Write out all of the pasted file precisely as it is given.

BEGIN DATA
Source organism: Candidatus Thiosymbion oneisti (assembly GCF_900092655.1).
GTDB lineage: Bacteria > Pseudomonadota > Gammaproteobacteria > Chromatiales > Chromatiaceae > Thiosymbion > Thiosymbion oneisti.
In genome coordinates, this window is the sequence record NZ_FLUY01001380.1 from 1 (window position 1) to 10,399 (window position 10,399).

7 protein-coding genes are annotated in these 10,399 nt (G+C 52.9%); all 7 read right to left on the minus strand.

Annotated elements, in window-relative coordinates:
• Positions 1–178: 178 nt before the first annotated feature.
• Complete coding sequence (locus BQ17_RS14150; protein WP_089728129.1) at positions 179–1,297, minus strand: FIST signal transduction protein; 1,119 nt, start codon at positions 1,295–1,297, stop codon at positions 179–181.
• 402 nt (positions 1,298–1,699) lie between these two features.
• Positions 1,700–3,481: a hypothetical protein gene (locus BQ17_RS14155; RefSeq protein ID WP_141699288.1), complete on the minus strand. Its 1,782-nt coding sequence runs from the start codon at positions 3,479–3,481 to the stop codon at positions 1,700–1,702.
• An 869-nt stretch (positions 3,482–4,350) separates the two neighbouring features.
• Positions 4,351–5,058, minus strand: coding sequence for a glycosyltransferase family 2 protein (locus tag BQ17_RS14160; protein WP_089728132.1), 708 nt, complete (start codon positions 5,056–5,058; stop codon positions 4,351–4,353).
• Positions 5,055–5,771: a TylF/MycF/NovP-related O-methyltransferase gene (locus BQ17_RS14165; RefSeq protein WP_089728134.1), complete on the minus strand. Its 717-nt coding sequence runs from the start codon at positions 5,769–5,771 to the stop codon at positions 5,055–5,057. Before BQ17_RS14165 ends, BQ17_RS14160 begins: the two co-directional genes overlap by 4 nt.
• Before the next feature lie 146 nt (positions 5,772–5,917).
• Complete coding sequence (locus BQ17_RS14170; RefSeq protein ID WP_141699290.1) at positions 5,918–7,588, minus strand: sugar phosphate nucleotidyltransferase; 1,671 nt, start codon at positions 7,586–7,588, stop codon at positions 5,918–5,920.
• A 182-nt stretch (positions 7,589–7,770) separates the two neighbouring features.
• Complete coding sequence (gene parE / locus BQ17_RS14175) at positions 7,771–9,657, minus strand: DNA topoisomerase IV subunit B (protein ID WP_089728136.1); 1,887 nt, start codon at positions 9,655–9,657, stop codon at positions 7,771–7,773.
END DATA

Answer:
Source organism: Candidatus Thiosymbion oneisti (assembly GCF_900092655.1).
GTDB lineage: Bacteria > Pseudomonadota > Gammaproteobacteria > Chromatiales > Chromatiaceae > Thiosymbion > Thiosymbion oneisti.
In genome coordinates, this window is the sequence record NZ_FLUY01001380.1 from 1 (window position 1) to 10,399 (window position 10,399).

7 protein-coding genes are annotated in these 10,399 nt (G+C 52.9%); all 7 read right to left on the minus strand.

Annotated elements, in window-relative coordinates:
• Positions 1–178: 178 nt before the first annotated feature.
• Complete coding sequence (locus BQ17_RS14150; protein WP_089728129.1) at positions 179–1,297, minus strand: FIST signal transduction protein; 1,119 nt, start codon at positions 1,295–1,297, stop codon at positions 179–181.
• 402 nt (positions 1,298–1,699) lie between these two features.
• Positions 1,700–3,481: a hypothetical protein gene (locus BQ17_RS14155; RefSeq protein ID WP_141699288.1), complete on the minus strand. Its 1,782-nt coding sequence runs from the start codon at positions 3,479–3,481 to the stop codon at positions 1,700–1,702.
• An 869-nt stretch (positions 3,482–4,350) separates the two neighbouring features.
• Positions 4,351–5,058, minus strand: coding sequence for a glycosyltransferase family 2 protein (locus tag BQ17_RS14160; protein WP_089728132.1), 708 nt, complete (start codon positions 5,056–5,058; stop codon positions 4,351–4,353).
• Positions 5,055–5,771: a TylF/MycF/NovP-related O-methyltransferase gene (locus BQ17_RS14165; RefSeq protein WP_089728134.1), complete on the minus strand. Its 717-nt coding sequence runs from the start codon at positions 5,769–5,771 to the stop codon at positions 5,055–5,057. Before BQ17_RS14165 ends, BQ17_RS14160 begins: the two co-directional genes overlap by 4 nt.
• Before the next feature lie 146 nt (positions 5,772–5,917).
• Complete coding sequence (locus BQ17_RS14170; RefSeq protein ID WP_141699290.1) at positions 5,918–7,588, minus strand: sugar phosphate nucleotidyltransferase; 1,671 nt, start codon at positions 7,586–7,588, stop codon at positions 5,918–5,920.
• A 182-nt stretch (positions 7,589–7,770) separates the two neighbouring features.
• Complete coding sequence (gene parE / locus BQ17_RS14175) at positions 7,771–9,657, minus strand: DNA topoisomerase IV subunit B (protein ID WP_089728136.1); 1,887 nt, start codon at positions 9,655–9,657, stop codon at positions 7,771–7,773.